You can zoomA camera control that lets you scale the view on your screen. To zoom a camera in the Unity Editor, press Alt + right click and drag. More info See in Glossary the Curve View using the scroll-wheel of your mouse, the zoom functionality of your trackpad, or by holding Alt while right-dragging with your mouse.
You can zoom on only the horizontal or vertical axis:
zoom while holding down Command on Mac / Control on Windows to zoom horizontally.
zoom while holding down Shift to zoom vertically.
Furthermore, you can drag the end caps of the scrollbars to shrink or expand the area shown in the Curve View.
You can pan the Curve View by middle-dragging with your mouse or by holding Alt while left-dragging with your mouse.
A key has two tangentsOne of two handles that controls the shape of the animation curve before and after a key. Tangents appear when a key is selected in the Curves view, or when a key is selected in the Curve Editor. See in Glossary - one on the left for the incoming slope and one on the right for the outgoing slope. The tangents control the shape of the curve between the keys. You can select from a number of different tangent types to control how your curve leaves one key and arrives at the next key. Right-click a key to select the tangent type for that key.
For animated values to change smoothly when passing a key, the left and right tangent must be co-linear. The following tangent types ensure smoothness:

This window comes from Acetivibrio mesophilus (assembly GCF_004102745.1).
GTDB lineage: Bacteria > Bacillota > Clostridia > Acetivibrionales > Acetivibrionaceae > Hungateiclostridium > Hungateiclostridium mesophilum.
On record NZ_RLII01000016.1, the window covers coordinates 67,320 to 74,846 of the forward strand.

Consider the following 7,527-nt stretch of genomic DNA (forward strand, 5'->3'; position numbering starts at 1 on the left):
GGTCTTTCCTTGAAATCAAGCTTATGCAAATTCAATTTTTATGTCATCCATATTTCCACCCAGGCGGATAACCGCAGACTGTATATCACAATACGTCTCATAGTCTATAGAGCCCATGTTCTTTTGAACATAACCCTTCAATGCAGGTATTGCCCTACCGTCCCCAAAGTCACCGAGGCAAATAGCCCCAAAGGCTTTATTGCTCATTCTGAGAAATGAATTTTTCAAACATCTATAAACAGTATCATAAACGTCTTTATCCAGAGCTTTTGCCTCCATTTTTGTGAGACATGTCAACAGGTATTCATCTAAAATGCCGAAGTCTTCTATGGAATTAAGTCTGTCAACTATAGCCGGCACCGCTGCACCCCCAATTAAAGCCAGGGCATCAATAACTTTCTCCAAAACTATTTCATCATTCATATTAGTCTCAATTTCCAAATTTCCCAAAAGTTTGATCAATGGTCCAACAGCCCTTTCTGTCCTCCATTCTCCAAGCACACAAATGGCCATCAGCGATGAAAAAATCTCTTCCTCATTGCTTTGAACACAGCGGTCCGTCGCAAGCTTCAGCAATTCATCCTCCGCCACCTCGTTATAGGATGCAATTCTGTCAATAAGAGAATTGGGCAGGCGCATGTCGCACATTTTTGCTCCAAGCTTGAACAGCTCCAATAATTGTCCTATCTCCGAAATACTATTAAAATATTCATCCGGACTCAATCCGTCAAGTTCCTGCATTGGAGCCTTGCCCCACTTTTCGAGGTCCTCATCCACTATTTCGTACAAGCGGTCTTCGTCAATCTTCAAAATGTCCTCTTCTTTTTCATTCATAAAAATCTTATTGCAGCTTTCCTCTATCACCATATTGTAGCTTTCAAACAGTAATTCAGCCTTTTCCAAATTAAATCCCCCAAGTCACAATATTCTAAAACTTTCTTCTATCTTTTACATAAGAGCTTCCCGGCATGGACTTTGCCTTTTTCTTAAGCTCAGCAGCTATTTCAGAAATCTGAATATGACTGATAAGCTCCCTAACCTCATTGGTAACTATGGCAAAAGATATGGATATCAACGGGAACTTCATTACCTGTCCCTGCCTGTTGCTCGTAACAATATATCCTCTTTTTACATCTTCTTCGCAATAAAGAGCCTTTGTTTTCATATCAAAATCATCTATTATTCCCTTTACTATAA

Clamped Auto: This is the default tangent modeThe selected interpolation mode used by the left tangent, right tangent, or both tangents. See in Glossary. The tangents are automatically set to make the curve pass smoothly through the key. When editing the key’s position or time, the tangent adjusts to prevent the curve from “overshooting” the target value. If you manually adjust the tangents of a key in Clamped Auto mode, it is switched to Free Smooth mode. In the example below, the tangent automatically goes into a slope and levels out while the key is being moved:
Auto: This is a Legacy tangent mode, and remains an option to be backward compatible with older projects. Unless you have a specific reason to use this mode, use the default Clamped Auto. When a key is set to this mode, the tangents are automatically set to make the curve pass smoothly through the key. However, there are two differences compared with Clamped Auto mode:
The tangents do not adjust automatically when the key’s position or time is edited; they only adjust when initially setting the key to this mode.
When Unity calculates the tangent, it does not take into account avoiding “overshoot” of the target value of the key.
Free Smooth: Drag the tangent handles to freely set the tangents. They are locked to be co-linear to ensure smoothness.
Flat: The tangents are set to be horizontal (this is a special case of Free Smooth).
Sometimes you might not want the curve to be smooth when passing through a key. To create sharp changes in the curve, choose one of the Broken tangent modes.
When using broken tangents, the left and right tangent can be set individually. Each of the left and right tangents can be set to one of the following types:
Broken - Free: Drag the tangent handle to freely set the tangents.
Broken - Linear: The tangent points towards the neighboring key. To make a linear curve segment, set the tangents at both ends to be Linear. In the example below, all three keys have been set to Broken - Linear, to achieve straight lines from key to key.
Broken - Constant: The curve retains a constant value between two keys. The value of the left key determines the value of the curve segment.